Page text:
Throughout Prohibition alcohol use was widely publicized and visible- speakeasies, dinner parties.  People were even allowed to keep and consume all the alcohol they owned before the 18th amendment was introduced.  Openly opposing Prohibition did not carry the same risks or stigma that open drug use does today.  There is a large, silent group of drug users in the US, the UK and elsewhere who use drugs, and flout the law, but their use is still judged as shameful.  Celebrities caught using have to admit to their “drugs hell” and apologize for setting a bad example to the children, and enter rehab to reform their image. Release’s “Nice People Take Drugs” campaign is an attempt to expose the hypocrisy, but attitudes to use, and users are very different.

Small-government millionaires thought that Repeal would raise enough revenue to remove the need for Income Tax

With the Wall Street Crash, federal coffers were starved as receipts from income tax declined rapidly.  Billionaires lobbied for Repeal because they genuinely thought that taxation on alcohol would raise enough revenue to replace the Federal Income Tax as a source of revenue.  If drugs were to be legalized, regulated and taxed today, no one believes the revenue from taxation would replace other government revenue streams, it would simply be another way to plug the deficit.  Anyway, the rich today are too busy dancing their way through a gazillion tax loopholes to think about drug policy. It’s not like drugs prohibition actually effects them in any way.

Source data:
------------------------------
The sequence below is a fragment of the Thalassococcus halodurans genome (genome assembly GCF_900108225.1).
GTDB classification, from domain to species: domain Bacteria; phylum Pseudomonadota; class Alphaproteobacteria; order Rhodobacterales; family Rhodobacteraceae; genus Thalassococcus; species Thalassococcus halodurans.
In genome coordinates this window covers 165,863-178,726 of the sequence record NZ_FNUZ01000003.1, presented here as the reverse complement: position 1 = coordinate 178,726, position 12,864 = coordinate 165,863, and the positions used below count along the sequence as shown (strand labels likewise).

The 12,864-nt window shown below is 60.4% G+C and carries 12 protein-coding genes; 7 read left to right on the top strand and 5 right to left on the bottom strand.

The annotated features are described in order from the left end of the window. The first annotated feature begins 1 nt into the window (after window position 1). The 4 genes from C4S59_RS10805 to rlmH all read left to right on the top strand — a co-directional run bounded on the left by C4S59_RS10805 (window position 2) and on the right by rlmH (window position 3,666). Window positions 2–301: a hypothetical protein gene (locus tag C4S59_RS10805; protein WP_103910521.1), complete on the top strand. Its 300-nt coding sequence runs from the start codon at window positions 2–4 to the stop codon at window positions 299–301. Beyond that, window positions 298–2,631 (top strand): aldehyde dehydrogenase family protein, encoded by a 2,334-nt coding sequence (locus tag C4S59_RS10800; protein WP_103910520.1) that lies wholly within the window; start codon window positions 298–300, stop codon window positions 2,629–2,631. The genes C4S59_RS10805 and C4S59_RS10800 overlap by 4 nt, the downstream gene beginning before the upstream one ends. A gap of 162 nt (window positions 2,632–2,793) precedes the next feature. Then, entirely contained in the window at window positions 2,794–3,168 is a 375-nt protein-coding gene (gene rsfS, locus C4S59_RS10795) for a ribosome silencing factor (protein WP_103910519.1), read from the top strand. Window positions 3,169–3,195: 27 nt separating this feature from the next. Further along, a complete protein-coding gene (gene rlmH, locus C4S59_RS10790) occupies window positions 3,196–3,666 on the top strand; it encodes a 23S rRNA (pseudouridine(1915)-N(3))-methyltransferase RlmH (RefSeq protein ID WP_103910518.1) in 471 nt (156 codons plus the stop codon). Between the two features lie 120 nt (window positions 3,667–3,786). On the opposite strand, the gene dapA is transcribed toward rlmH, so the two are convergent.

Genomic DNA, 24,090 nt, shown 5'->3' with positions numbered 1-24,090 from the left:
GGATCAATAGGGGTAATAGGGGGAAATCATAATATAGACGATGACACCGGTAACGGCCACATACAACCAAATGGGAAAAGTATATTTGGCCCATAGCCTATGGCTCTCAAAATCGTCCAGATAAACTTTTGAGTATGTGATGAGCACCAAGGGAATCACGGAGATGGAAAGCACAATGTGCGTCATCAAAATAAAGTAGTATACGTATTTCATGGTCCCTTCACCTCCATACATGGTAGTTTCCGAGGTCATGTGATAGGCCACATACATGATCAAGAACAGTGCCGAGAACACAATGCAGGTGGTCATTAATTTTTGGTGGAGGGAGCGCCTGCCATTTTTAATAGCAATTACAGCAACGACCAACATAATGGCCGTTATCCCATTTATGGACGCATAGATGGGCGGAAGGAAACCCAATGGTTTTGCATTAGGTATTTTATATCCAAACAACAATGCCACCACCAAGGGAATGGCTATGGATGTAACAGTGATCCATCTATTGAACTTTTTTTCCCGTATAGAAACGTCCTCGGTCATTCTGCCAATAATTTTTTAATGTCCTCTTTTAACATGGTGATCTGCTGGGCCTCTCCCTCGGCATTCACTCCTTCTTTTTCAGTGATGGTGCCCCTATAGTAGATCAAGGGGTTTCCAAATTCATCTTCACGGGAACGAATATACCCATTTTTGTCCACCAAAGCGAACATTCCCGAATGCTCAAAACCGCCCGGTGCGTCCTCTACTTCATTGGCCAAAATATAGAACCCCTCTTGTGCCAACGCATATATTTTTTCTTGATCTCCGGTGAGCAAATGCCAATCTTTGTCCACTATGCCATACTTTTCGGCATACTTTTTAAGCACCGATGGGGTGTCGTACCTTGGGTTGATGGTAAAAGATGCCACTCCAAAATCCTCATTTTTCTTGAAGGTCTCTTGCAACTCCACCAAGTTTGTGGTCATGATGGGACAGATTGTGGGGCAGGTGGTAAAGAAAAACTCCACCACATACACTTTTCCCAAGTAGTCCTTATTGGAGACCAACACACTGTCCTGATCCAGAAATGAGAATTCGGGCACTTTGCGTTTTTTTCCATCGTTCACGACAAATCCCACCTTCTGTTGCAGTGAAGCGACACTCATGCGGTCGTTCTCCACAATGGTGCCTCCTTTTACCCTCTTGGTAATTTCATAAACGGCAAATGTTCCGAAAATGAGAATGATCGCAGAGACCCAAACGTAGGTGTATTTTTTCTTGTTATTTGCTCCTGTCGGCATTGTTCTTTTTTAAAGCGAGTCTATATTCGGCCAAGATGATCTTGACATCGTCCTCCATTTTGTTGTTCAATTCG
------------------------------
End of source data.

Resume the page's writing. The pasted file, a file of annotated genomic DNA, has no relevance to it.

The Prohibition movement was a broad church, which collapsed when the mainstream supporters lost faith

People wanted to ban alcohol for numerous reasons- women wanted it banned because they didn’t have enough economic or social independence to protect themselves from drunken and abusive husbands, social reformers wanted it banned because they thought it would liberate the working classes from poverty, religious reformers wanted it banned because they hate to see anyone having a good time if it doesn’t involve prayer.  But women achieved some level of independence and equality from the suffragette movement, social reformers eventually realized that the working-classes were worse off drinking wood-alcohol than they had been drinking beer, and the religious reformers were left in the minority.  Drug prohibition has mainstream support (except for possibly shifting attitudes with relation to marijuana).  Because of the stigma attached to drug use, other movements which have aligned interests (human rights, climate change, development agencies etc) do not feel able to openly support the reform movement.